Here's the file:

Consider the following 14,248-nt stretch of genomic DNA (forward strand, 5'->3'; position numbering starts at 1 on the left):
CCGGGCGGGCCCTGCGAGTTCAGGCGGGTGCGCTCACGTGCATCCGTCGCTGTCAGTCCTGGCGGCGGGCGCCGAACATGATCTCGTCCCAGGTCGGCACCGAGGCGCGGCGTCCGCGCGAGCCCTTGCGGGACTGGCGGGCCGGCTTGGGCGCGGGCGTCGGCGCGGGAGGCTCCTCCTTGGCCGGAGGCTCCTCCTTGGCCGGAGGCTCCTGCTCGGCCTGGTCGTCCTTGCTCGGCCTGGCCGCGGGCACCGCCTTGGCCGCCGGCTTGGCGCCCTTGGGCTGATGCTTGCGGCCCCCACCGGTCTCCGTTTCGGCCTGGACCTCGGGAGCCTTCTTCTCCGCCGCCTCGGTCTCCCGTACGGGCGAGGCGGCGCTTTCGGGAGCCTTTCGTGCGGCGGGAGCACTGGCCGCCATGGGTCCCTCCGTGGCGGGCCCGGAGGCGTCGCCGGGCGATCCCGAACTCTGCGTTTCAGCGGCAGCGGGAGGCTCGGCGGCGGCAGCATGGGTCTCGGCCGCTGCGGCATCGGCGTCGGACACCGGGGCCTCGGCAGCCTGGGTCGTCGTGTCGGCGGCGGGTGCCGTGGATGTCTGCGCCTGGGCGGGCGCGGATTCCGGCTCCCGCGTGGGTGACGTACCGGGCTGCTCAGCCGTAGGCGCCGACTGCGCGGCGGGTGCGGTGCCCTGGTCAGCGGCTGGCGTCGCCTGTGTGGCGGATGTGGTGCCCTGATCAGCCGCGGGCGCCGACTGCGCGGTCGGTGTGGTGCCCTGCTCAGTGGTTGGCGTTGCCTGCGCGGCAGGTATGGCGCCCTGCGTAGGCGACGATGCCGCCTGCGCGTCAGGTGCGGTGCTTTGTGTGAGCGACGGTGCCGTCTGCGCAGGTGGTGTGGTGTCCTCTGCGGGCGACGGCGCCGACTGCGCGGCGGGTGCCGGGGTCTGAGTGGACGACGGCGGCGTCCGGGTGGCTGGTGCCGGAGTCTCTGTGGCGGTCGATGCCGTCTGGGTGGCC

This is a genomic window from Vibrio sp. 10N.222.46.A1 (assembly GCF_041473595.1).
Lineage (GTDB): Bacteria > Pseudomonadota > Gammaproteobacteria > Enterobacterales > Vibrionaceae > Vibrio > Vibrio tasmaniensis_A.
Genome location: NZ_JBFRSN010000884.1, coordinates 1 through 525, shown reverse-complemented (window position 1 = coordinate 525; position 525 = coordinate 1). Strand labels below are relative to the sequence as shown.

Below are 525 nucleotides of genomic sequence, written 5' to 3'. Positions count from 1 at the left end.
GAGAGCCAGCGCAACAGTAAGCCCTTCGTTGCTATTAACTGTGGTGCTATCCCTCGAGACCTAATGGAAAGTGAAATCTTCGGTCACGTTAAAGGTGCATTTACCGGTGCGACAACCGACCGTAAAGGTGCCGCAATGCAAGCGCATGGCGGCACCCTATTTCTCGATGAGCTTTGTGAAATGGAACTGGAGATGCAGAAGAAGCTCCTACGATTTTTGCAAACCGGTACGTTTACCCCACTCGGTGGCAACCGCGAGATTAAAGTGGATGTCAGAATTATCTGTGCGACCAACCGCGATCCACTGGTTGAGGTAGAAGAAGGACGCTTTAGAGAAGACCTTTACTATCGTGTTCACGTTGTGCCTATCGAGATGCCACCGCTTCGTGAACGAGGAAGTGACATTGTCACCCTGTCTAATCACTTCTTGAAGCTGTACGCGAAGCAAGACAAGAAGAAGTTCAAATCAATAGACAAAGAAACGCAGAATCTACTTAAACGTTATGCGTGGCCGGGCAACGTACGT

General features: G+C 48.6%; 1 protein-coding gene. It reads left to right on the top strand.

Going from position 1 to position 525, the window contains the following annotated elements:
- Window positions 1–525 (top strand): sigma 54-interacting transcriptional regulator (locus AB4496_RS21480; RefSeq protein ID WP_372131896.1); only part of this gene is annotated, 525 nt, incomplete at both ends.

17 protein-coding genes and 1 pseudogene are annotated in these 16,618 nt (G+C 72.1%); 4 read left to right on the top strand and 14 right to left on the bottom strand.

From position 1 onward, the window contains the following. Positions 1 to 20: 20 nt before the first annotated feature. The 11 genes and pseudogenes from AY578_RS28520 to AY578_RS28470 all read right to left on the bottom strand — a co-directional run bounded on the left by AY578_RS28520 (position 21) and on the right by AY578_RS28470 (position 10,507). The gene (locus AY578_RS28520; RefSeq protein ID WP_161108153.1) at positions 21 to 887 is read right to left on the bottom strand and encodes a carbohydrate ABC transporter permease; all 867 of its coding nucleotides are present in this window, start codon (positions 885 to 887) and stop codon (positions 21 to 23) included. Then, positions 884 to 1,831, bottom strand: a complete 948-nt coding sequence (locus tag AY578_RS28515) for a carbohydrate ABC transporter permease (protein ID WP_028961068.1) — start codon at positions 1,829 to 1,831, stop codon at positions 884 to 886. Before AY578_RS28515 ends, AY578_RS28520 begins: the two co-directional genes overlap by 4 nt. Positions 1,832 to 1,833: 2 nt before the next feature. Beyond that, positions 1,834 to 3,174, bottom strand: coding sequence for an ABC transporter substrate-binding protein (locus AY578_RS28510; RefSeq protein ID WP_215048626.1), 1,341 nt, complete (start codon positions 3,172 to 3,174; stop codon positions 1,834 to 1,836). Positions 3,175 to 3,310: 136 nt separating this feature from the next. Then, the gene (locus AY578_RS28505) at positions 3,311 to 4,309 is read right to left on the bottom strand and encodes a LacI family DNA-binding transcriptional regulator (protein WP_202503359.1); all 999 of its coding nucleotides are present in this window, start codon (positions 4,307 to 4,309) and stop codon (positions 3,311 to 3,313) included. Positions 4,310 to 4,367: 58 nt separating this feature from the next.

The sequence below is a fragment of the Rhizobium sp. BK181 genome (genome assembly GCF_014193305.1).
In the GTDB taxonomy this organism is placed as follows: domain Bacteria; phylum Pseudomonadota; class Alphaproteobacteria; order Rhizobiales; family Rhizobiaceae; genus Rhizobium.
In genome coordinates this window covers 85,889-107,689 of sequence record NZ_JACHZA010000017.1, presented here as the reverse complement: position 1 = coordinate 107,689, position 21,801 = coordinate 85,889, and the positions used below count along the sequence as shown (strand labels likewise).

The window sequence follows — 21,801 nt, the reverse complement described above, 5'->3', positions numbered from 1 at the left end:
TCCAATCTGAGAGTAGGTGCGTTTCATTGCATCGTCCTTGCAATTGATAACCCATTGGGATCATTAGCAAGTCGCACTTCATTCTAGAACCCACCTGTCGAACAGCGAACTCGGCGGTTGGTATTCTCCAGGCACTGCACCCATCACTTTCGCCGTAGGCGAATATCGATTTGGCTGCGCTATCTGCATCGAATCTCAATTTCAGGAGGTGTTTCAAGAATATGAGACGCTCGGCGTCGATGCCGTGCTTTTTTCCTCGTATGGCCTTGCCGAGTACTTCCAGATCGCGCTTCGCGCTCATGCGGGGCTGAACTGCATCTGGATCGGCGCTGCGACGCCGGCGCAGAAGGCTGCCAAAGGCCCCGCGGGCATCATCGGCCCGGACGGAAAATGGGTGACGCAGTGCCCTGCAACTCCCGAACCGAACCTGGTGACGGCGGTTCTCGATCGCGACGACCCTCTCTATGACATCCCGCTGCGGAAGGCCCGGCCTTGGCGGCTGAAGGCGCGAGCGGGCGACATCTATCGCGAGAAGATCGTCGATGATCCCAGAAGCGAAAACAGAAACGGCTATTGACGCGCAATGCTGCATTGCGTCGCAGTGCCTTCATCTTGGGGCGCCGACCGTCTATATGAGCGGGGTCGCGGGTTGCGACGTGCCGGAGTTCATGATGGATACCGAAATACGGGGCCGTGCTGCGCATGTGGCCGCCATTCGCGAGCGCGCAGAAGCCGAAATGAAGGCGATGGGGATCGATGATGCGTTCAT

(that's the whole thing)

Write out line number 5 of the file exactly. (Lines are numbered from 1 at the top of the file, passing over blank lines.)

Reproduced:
Genome location: NZ_JBFRSN010000884.1, coordinates 1 through 525, shown reverse-complemented (window position 1 = coordinate 525; position 525 = coordinate 1). Strand labels below are relative to the sequence as shown.